The Boston Jewish Film Festival will take place this year from November 9-19 at the Museum of Fine Arts, the Coolidge Corner Theatre, the Brattle Theatre and the Harvard Film Archive. Thirty-four films will be shown this year from Australia, Austria, Canada, France, Germany, Great Britain, India, Israel, Mexico, Russia and the United States. Issues that are Highlighted in the films range from perspectives within the Jewish Diaspora to the quest for community among Jews of different age groups; and from Holocaust remembrances to the post-Holocaust lives of children.
Opening night of the film festival, co-sponsored by the Consulate General of Israel to New England, features an Israeli film directed by Shmuel Hasfari entitled "Sh'chur," (1994, 100 min.) This winner of the 1995 Berlin Film Festival Special lury Award and six Israeli academy awards is a moving story about a Moraccan-Jewish family and their struggle to maintain tradition as modernity encroaches. We are shown mostly flashbacks of the 1970s-era childhood of Rachel (Hana Azoulay Hasfari) who has grown up to become a successful television producer. It is her story we follow, her struggle to escape a family whose traditionalism borders on the inane--where Sh'chur, a North African word for white magic, is practiced at every available opportunity. With a sister who is mentally ill (Ronit Alkabetz), and a domineering mother (Gila Almagor), we see Rachel confront a variety of obstacles. We finally watch her triumph, as she receives high scores on entrance exams, enabling her to leave her family behind as she is admitted to a prestigous preparatory school in Jerusalem. But, what we witness on the road to her freedom is a tapestry where the threads of traditionalism and modernity and the dark sides of both--are woven so tightly that it is hard to discern a clear reality.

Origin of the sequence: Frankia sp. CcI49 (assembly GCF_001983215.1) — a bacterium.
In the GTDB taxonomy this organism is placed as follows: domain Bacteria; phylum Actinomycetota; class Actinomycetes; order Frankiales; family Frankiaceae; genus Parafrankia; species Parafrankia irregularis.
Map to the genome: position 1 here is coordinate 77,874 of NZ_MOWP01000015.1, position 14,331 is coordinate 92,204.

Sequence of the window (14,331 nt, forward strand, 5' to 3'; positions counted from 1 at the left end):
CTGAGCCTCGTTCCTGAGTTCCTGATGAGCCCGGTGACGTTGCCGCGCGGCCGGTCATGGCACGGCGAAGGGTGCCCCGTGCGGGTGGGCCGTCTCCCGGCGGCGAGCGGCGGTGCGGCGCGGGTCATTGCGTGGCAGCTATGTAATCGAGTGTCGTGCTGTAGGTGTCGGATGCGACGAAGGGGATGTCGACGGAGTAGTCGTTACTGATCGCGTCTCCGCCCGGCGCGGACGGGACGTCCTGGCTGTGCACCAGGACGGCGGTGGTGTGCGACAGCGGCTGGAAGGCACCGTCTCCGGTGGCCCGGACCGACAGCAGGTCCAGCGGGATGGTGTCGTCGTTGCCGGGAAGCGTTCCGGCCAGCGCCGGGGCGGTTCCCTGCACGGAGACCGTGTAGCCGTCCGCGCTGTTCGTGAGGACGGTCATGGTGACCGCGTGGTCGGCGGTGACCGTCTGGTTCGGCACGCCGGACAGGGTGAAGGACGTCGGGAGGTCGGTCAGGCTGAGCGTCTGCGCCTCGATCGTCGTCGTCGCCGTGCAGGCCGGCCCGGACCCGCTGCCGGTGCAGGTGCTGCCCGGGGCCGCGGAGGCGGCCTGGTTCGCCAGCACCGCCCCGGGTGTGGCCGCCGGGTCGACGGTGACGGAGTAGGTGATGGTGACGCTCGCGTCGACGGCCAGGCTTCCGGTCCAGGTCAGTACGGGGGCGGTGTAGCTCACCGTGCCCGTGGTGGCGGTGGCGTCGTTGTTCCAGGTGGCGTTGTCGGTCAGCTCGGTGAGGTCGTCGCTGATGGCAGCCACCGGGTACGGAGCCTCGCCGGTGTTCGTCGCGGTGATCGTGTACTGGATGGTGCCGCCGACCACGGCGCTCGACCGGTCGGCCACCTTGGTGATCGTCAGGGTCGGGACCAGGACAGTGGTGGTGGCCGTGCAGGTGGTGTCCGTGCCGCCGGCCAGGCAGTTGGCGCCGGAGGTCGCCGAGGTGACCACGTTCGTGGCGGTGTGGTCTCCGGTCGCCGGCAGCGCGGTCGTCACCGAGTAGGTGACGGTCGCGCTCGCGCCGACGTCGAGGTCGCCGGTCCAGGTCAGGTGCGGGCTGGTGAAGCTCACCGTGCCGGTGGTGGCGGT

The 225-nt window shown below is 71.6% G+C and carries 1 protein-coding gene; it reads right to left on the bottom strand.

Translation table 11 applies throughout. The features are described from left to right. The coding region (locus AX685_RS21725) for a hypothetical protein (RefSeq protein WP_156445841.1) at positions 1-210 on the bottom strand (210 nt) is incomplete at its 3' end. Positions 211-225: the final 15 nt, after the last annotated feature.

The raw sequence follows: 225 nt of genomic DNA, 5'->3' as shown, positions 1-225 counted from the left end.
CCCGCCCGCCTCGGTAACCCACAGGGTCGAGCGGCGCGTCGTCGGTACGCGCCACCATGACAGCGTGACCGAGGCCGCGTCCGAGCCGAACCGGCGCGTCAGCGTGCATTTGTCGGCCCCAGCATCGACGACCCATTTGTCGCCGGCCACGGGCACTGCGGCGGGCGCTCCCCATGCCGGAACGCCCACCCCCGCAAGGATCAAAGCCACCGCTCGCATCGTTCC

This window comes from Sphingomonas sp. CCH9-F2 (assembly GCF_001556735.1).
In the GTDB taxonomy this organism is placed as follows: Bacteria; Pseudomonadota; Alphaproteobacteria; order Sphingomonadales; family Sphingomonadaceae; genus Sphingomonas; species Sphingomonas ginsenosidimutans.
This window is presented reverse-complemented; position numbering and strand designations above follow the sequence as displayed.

This film, in Hebrew with English subtitles, shocks us with its unmasking of this particular family. Through the eyes of Rachel, the only ostensibly "normal" individual in the film, we see are shown a group of tragic individuals--a blind, abusive father, a deadbeat son--in addition to the superstitious mother and disturbed older daughter already mentioned. Sh'chur is a harsh criticism of immigrant culture and the tragic characters we are shown help us empathize with Rachel's desire to escape.
The movie is clearly successful in creating a bond between the viewer and the protagonist. By bringing us into the family through Rachel's flashbacks we are convinced of the absurdity of traditionalism. It is no longer quaint but disturbing, as are the individuals whom it portrays. Rachel's disdain for traditionalism becomes ours and we long as for its cradication. But, the bitter taste the movie leaves us with is the realization, that like family ties, these ties to tradition are virtually indestructable. They will continue to haunt even those who try to escape.
Sh'chur is a groundbreaking film. The director is clearly blaming the immigrants themselves, the Sephardic Moraccans, for their problems integrating into Israeli society. Old world superstitions thrive among this self-segregated community in modern Israel. Dov Halfon, the editor-in-chief of Ha'aretz, Tel Aviv's daily newspaper, writes that Sh'chur "has broken one of the central tenets of traditional Sephardic thought: Always blame the Ashkenazis." Thus, the film is at the center of heated debate in today's Israel.
Actress Ronit Alkabetz will be present at the screening of Sh'chur at the Museum of Fine Arts, 465 Huntington Avenue in Boston on Thursday, November 9. Sh'chur will be preceded by "Les Affinites Recouvrees," directed by Cynthia Beth Rubip. (USA, 1994, 3 min.) This mini-film probes the Moraccon Jewish culture and the influences of Islam on the development and strength of this culture. The artist is an Ashkenasi Jew, and this piece is the culmination of her research on a culture of "others" which is oftentimes neglected. Shmuel Hasfari, the director of Sh'chur and Cynthia Beth Rubin will both attend the screening.